The creativity of modern scientists in university of corporate laboratories who find ways to use living organisms to generate profits. Central to this is the idea that people will only innovate if they can profit from their innovation through a system of patent protection.

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This is so ludicrous yet so ubiquitous. It is clear why such a lethal combination of ideas leads to the destruction cultural commons and skews research away from areas that are key in terms of importance and or social need, to focus on profit-generating studies. This is an enclosure of the intellectual commons, and I am loving the idea of commons broadened in this way. Can Life Be Made? Can Life be Owned? For tehse same genes present in food that people are attempting to refrain from eating or demanidning that they be identified, corporate arguments are that they are perfectly natural and therefore harmless.

Again to the subject of violence: Patenting living organisms encourages two forms of violence. First, life forms are treated as if they are mere machines, thus denying their self-organizing capacity. Second, by allowing the patenting of future generations of plants and animals, the self-reproducing capacity of living organisms is denied.

Reductionism biology is multifaceted. At the species level, this reductionism puts value on only one species—humans—and generates an instrumental value for all others.

Vancana therefore displaces and pushes to extinction all species whose instrumental value to humans is small or non-existent. Monocultures of species and biodiversity erosion are the inevitable consequences of reductionist thought in biology, especially when applied to forestry, agriculture, and fisheries.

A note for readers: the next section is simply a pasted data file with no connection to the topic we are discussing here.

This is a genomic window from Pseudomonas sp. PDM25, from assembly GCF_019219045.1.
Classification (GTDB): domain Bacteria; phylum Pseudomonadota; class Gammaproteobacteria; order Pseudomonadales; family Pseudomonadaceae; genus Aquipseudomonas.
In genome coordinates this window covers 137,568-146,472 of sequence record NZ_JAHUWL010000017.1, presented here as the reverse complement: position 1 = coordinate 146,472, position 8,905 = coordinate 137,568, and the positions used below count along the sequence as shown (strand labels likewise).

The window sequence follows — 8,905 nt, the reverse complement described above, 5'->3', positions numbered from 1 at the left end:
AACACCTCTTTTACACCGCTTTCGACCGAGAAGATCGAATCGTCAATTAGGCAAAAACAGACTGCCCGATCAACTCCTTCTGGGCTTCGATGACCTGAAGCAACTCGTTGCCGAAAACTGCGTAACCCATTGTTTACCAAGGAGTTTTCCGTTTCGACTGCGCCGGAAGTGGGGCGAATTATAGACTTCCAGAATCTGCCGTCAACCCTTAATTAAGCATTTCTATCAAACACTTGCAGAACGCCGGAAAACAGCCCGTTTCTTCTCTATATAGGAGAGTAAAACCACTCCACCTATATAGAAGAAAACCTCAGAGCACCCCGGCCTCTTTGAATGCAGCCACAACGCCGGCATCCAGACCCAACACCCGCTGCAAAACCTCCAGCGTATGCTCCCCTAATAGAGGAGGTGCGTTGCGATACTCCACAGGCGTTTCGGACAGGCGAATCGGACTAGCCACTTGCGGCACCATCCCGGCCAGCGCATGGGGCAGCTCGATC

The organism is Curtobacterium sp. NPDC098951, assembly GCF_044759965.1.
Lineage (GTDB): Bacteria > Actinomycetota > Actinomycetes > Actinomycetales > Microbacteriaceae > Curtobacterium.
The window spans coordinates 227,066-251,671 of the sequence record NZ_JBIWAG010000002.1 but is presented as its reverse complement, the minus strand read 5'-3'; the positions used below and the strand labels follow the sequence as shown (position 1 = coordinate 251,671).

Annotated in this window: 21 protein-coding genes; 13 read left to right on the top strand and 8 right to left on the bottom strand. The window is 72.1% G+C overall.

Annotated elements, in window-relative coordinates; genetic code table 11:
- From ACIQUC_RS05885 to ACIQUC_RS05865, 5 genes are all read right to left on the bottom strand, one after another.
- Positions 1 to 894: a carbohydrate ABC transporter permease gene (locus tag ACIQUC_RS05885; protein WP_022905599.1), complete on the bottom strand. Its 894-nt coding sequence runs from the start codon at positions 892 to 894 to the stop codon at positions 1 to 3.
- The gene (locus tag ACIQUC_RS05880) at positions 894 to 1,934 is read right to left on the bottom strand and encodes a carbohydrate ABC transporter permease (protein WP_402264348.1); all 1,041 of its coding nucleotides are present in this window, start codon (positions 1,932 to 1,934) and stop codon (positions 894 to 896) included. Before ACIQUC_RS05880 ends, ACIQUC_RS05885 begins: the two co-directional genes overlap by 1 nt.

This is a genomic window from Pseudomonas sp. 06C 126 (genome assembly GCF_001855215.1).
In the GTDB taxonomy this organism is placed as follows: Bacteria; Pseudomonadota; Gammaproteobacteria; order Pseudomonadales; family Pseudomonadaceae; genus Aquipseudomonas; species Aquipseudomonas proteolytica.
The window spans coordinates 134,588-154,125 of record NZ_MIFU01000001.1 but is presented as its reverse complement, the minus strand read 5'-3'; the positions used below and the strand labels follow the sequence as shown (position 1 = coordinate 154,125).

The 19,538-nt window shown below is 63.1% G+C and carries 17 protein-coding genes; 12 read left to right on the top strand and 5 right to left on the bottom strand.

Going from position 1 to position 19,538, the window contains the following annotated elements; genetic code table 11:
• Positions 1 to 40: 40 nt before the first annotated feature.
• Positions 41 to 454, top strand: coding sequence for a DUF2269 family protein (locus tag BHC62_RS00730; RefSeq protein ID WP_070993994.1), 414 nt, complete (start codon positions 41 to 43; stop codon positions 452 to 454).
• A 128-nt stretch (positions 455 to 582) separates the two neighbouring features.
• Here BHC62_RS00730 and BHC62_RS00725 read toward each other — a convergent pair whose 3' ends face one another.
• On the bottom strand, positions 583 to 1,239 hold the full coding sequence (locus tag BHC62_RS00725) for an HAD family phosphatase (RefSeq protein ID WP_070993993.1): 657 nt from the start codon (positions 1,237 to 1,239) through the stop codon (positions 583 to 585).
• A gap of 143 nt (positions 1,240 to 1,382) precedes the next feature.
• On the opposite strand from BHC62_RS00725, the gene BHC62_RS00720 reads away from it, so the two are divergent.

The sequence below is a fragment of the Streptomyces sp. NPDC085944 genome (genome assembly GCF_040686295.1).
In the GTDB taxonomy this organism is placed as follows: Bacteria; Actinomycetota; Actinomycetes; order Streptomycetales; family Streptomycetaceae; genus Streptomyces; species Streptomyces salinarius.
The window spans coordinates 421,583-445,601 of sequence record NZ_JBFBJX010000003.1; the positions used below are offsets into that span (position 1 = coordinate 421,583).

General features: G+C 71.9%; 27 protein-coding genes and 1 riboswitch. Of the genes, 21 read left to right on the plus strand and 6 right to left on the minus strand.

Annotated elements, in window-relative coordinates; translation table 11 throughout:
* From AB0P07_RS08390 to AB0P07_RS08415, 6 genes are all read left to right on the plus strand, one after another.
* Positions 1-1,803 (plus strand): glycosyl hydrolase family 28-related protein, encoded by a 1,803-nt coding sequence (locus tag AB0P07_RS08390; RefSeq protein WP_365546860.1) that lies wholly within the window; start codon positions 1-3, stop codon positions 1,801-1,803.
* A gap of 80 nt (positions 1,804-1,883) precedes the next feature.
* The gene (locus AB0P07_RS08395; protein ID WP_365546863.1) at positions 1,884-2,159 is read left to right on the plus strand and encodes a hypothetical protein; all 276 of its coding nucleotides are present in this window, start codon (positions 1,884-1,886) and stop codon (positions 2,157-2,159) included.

We call this first-order reductionism. Reductionist biology is increasingly characterized by a second-order reductionism—genetic reductionism—the reduction of all behaviour of biological organisms, including humans, to genes. Second-order reductionism amplifies the ecological risks of first-order reductionism, while introducing new issues, like the patenting of life forms.

It makes us forget that living organisms organize themselves. It robs us of our capacity for the reverence of life—and without that capacity, protection of the diverse species on the planet is impossible. They are resilient one of the latest buzzwords and adaptable, all those things being praised by the new thinking around networks and connectivity being written about by Fritjof CapraNabeel Hamdipermaculturiststransitionistsand slime mould enthusiasts among others.

The freedom for diverse species and ecosystems to self-organize is the basis of ecology. Ecological stability derives from the ability of species and ecosystems to adapt, evolve and respond.

I like how this is as true of a smallholding such as the one I am working on now, as it is for the East End community I was in before I came here.

Instead we have the likes of Monsanto with their weed killers, and scary chemical escalations. There is plenty in this chapter about such things, if you needed more ammunition for your Monsanto-driven fury. The Seed and the Earth Regeneration lies at the heart of life: Without regeneration, there can be no sustainability. Modern industrial society, however, has no time for thinking about regeneration, and therefore no space for living regeneratively. Its devaluation of the processes of regeneration are the causes of both the ecological crisis and the crisis of sustainability.

Yet Monsanto and others have been working at it for years. This is, of course, connected to power, and Shive argues it is rooted long ago when the facilitating ideas of production and value emerged. The continuity between regeneration in human and nonhuman nature that was the basis of all ancient worldviews was broken by patriarchy.

People were separated from nature, and the creativity involved in processes of regeneration was denied.